an article by Heather Bailey
The mid 1950’s conjures up images of a simpler time: poodle skirts, saddle shoes, and soda shops; but for a group of mothers in rural Manitoba it was anything but simple. “Diversity” and “inclusion” were not words in common usage at the time. Mothers of children with special needs had two options: take care of them at home or institutionalize them, as these children were not welcome within the regular school system.
So, in 1956, around a kitchen table, two moms put their heads together to try and figure out what they could do for their families and for others in similar situations. They formed a local association, and it has grown into the organization known today as Inclusion Selkirk.
The following year the Legion School opened, operating from the lower level of the Royal Canadian Legion Branch #42 on Eveline Street. Four years later, through a donation of land from the City of Selkirk and invaluable continued support from the Legion, a one room facility on Jemima Street was built. “The School” remained in place until 1967 when the public education system in Manitoba changed to integrate all children into regular school programs.
The association then turned its attention to adults with specific needs and the school became a vocational training centre. The first participants at the centre had not had access to regular schooling so having a segregated day program was ideal for them. Later participants, however, had been in school and they were less interested in a segregated program. Needs had changed and this recognition is just one of the qualities that sets Inclusion Selkirk apart: forward thinking; a willingness to talk with families; and awareness of changing social environments to ensure programs do not stagnate.
There is acknowledgement that participants have differing aspirations and that families have varying needs and desires. And there is recognition that the individuals coming to the program have the capacity to work and contribute to society in ways previously unavailable to them.
Time for extra training is often something many employers do not have and businesses often expressed concern that individuals would not have the basic skills necessary to perform adequately on the job. It was decided to demonstrate that these skills were attainable and the Social Enterprise program was created to teach basic employment skills. The program builds skills capacity, ensuring employers need only do minimal training.
There are currently two skill development streams: Recreation and Social. Volunteer placements are made within local organizations willing to mentor those seeking first-time work experience. These include the food bank and soup kitchen, day cares, and the school division, to name a just few. This allows participants to gain experience in an area of interest, helping them to plan their future and consider future employment in a job in which they can be happy and successful.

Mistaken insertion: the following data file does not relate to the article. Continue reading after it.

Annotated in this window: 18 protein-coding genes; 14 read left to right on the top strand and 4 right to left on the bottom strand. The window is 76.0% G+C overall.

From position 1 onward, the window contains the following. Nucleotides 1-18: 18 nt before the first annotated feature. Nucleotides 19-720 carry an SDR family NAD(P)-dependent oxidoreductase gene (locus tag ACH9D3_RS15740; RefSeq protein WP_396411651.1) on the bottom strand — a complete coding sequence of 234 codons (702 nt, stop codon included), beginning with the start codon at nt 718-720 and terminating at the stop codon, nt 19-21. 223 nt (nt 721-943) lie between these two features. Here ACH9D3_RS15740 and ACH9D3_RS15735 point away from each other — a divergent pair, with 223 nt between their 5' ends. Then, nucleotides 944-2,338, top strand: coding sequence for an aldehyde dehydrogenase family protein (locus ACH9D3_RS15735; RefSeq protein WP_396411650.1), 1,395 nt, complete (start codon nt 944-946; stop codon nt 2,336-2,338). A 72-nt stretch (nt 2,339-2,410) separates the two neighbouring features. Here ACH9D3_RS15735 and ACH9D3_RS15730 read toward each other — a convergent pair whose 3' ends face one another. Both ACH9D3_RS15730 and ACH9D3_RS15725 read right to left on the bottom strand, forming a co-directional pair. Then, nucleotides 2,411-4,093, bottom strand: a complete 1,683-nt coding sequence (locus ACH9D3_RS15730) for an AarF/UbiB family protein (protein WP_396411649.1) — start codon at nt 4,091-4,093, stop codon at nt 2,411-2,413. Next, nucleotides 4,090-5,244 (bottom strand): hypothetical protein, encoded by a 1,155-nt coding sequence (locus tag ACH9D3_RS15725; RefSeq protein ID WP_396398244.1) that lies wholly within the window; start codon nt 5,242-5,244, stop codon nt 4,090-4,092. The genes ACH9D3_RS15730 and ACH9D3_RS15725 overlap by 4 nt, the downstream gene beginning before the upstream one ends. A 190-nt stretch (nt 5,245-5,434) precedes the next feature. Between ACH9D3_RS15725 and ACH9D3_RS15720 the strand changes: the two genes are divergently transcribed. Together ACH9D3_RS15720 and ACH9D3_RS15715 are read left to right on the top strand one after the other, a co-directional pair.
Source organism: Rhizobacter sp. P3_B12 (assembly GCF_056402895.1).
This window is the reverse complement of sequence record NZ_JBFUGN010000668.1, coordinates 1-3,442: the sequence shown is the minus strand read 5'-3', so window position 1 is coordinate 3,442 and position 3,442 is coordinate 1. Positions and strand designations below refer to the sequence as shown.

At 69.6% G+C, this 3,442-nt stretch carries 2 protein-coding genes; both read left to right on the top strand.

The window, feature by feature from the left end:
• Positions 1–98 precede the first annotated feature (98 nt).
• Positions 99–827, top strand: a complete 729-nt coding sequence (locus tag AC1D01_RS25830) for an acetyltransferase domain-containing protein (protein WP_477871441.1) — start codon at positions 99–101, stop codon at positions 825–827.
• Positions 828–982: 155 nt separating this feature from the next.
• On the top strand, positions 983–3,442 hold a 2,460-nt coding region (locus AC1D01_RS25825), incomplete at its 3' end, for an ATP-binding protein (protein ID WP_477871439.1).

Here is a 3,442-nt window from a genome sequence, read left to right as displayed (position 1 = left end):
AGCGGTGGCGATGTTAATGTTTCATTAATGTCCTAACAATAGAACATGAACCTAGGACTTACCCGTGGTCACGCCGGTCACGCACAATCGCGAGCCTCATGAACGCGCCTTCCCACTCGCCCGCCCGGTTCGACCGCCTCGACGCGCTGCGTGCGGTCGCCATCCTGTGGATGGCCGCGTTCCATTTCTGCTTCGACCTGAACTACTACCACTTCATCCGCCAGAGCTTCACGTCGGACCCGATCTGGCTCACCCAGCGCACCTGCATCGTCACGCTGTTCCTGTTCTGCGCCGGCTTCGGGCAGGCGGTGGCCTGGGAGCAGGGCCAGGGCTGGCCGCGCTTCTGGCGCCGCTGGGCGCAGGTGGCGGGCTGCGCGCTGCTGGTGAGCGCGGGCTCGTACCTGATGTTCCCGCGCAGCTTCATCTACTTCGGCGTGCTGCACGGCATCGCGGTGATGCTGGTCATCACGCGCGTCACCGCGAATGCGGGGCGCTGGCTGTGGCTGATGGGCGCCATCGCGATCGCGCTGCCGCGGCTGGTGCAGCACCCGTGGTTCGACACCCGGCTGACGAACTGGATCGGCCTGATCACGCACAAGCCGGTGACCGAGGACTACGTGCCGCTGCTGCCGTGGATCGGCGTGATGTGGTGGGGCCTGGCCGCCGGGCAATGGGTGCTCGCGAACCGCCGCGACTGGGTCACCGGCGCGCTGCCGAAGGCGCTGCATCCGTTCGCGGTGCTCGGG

Inclusion Selkirk coaches individuals on how to navigate all aspects of the workplace, even how to leave a job if it doesn’t work out. This can be seen in action at the Riverside Grill restaurant, and in the retail store, Wish Me, which offers unique new and local gifts. At both the retail store and the restaurant, individuals are taught basic employment life skills such as punctuality, standard working hours, how apply for time off or deal with sick leave, and how to establish a suitable relationship with their employer. Program participants will have had no previous opportunity to learn these workplace behaviors.
The experiences gained through Social Enterprise are real: there are progressive consequences and disciplinary actions for not meeting expectations, as well as experience with the general public to learn customer satisfaction; all important skills that cannot be under-stated.
Employers’ expectations must also be met and they must be able to manage all employees equally. Employers are not expected to retain employees who are not performing as required but Inclusion Selkirk maintains contact as a resource, assisting with communication.
The Social Enterprise program has proven that its participants can be valuable employees. The services offered by Inclusion Selkirk can be seen as a continuum. Some participants have come through the Social Enterprise program, worked and retired, and now take part in the recreation program. This continuum clearly contributes to personal satisfaction and success.
Community support is critical and the city can be proud of the continuing response to this program. The Selkirk Biz bestows an annual Inclusive Employment Award, where members of the community nominate businesses that are acknowledged as inclusive employers.
Families remain the driving force behind program development such as the Welcome Home program initiated 25 years ago by another group of mothers who sought to bring their children “home” from an institution in Portage La Prairie.
Maria Freeman, Executive Director, says, “We build community, this in turn builds capacity and connections that support great things happening every day. Inclusion Selkirk is just one piece of the pie. Success lies in community. Selkirk is an inclusive community with strong relationships that have been built over years. That has only happened because Inclusion Selkirk is an active part of the community.”
The two moms who came together 62 years ago laid the foundation for an organization that now supports over 100 people living and working as a fully inclusive part of the community in the broader Selkirk region.
Now that’s a success story!